Jesus in Deuteronomy

Tapestry of Peter and John at the Eastern Gate

For if you believed Moses, you would believe me; for he wrote of me.

John 4:46

Then Jesus took them through the writings of Moses and all the prophets, explaining from all the Scriptures the things concerning himself. 

Luke 24:27

Perceiving God’s Scriptural Tapestry

Before we can see Jesus in Deuteronomy, we need to know who we’re looking for – I guess it’s a little late to point this out. Anyway, we need to understand 1 Timothy 3:16, “Great indeed, we confess, is the mystery of godliness: He [Jesus] was manifested in the flesh, vindicated by the Spirit, seen by angels, proclaimed among the nations, believed on in the world, taken up in glory.” That’s Jesus. An excellent analysis of this verse can be found in “Ellicott’s Commentary for English Readers” 

Now, we know the “who”, but we also need to know where to look. Many of our sightings of Jesus will come into focus only as we become familiar with this tapestry of Scriptures that the Holy Spirit wove in Deuteronomy. Deuteronomy teaches us about Moses’ farewell to the generation of Israelites that would enter the Promised Land. We are taught of the handoff of leadership from Moses to Joshua. And are taught of Moses’ reminder to the Israelites regarding God’s blessings and God’s judgments.

During Christ’s earthly ministry, He often quoted from Deuteronomy. For example, Jesus answered all three of his temptations in the wilderness with quotations from the book of Deuteronomy (Luke 4:1–13). Jesus carefully fulfilled the Law and the Prophets, yet He was not subject to the Law for He was before Abraham. (John 8:58) Jesus was not a Levitical priest. He was not from lineage of Aaron. Instead. it is said of Him, “You are a priest forever, after the order of Melchizedek.” (Hebrews 7:17) There are several places in the Gospels where Jesus exercised His law-making authority while still fulfilling all the Law and the prophets.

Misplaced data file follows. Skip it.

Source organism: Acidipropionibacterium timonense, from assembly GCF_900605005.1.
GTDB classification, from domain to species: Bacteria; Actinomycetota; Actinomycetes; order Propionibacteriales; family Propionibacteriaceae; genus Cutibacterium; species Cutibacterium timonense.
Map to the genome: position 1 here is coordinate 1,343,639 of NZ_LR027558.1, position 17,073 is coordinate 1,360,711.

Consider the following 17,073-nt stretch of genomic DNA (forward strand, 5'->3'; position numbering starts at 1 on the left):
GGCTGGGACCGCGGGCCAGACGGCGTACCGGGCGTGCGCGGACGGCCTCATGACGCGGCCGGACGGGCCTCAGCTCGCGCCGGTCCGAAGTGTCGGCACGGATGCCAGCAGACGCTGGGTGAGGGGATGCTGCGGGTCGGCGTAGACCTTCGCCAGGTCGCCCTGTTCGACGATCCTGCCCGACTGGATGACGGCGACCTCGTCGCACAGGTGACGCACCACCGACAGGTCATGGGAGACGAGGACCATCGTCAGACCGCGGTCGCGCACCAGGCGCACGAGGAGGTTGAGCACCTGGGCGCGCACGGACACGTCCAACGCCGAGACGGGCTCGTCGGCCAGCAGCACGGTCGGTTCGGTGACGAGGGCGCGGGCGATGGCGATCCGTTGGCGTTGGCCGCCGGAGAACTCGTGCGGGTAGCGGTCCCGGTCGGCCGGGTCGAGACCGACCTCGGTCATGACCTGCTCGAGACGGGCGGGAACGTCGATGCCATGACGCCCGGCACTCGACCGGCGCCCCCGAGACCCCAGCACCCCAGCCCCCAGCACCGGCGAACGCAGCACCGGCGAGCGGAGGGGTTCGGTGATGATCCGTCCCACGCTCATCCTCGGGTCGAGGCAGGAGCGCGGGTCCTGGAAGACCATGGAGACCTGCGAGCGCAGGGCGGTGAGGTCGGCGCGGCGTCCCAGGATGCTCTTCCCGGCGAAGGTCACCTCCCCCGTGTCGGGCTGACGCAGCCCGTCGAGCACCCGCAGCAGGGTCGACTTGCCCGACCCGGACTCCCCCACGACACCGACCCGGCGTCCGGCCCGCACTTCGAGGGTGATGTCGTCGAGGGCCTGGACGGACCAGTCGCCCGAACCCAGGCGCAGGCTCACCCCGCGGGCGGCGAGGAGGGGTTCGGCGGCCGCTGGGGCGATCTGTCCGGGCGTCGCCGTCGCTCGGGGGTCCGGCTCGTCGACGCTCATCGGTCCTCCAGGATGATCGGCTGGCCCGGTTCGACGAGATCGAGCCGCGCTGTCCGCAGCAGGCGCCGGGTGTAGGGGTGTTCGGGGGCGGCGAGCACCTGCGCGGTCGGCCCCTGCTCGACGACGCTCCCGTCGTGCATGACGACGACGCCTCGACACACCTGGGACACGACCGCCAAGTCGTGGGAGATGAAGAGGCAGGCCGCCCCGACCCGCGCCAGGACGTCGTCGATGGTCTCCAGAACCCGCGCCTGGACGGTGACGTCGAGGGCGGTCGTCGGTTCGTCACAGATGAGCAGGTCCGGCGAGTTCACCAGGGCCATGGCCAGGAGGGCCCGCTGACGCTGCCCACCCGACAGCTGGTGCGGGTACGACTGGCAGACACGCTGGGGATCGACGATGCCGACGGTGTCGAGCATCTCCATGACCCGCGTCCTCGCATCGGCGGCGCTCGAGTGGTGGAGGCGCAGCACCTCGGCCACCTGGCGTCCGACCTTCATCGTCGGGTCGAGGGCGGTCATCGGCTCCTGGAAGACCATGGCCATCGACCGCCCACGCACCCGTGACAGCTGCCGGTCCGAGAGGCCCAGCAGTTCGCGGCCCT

As for this book of Deuteronomy, we find it bursting through, into the New Testament, in such places as the prohibition of personal revenge (Deuteronomy 32:35, Romans 12:19), and Deuteronomy 30:14, “But the word is very near you. It is in your mouth and in your heart, so that you can do it.”, Romans 10:8, “But what does it say? ‘The word is near you, in your mouth and in your heart’ (that is, the word of faith that we proclaim) …

Jesus in Monotheism 

Perhaps the most famous verse is Deuteronomy 6:4, “Hear, O Israel: The LORD our God, the LORD is one.” This proclamation firmly establishes the Israelites and Christians as monotheistic. This message is at the very heart of God’s message to Israel, and all who have been grafted into the “true vine” (John 15:1). So, surely, Jesus is in this verse. How could He not be, if it is only one of the most salient verses in the whole of Scripture, but where is He?

Deuteronomy 6:4 is so foundational that Jesus quoted it to the Pharisees when asked what the greatest commandment was (Matthew 22:36-40). So this seems to be a good spot to dig in to discover Jesus. 

Hear, O Israel.” The obvious intent of this passage is to be spoken. “And the Word became flesh and dwelt among us, and we have seen his glory, glory as of the only Son from the Father, full of grace and truth.” (John 1:14)  

The second part of this passage is, “The LORD our God, the LORD is one.” Historic, orthodox Christian monotheism says that the one divine essence equally belongs to three distinct divine persons: Father, Son, and Holy Spirit. We clearly see this in the passage, “The grace of the Lord Jesus Christ and the love of God and the fellowship of the Holy Spirit be with you all.” (2 Corinthians 13:14) Therefore, Jesus in firmly seen in Deuteronomy 6:4. 


Well, we’ve certainly seen Jesus in Deuteronomy. In the second part of Jesus in Deuteronomy, we will see Jesus in shields. I hope to see you then!

Photo by Birmingham Museums Trust on Unsplash

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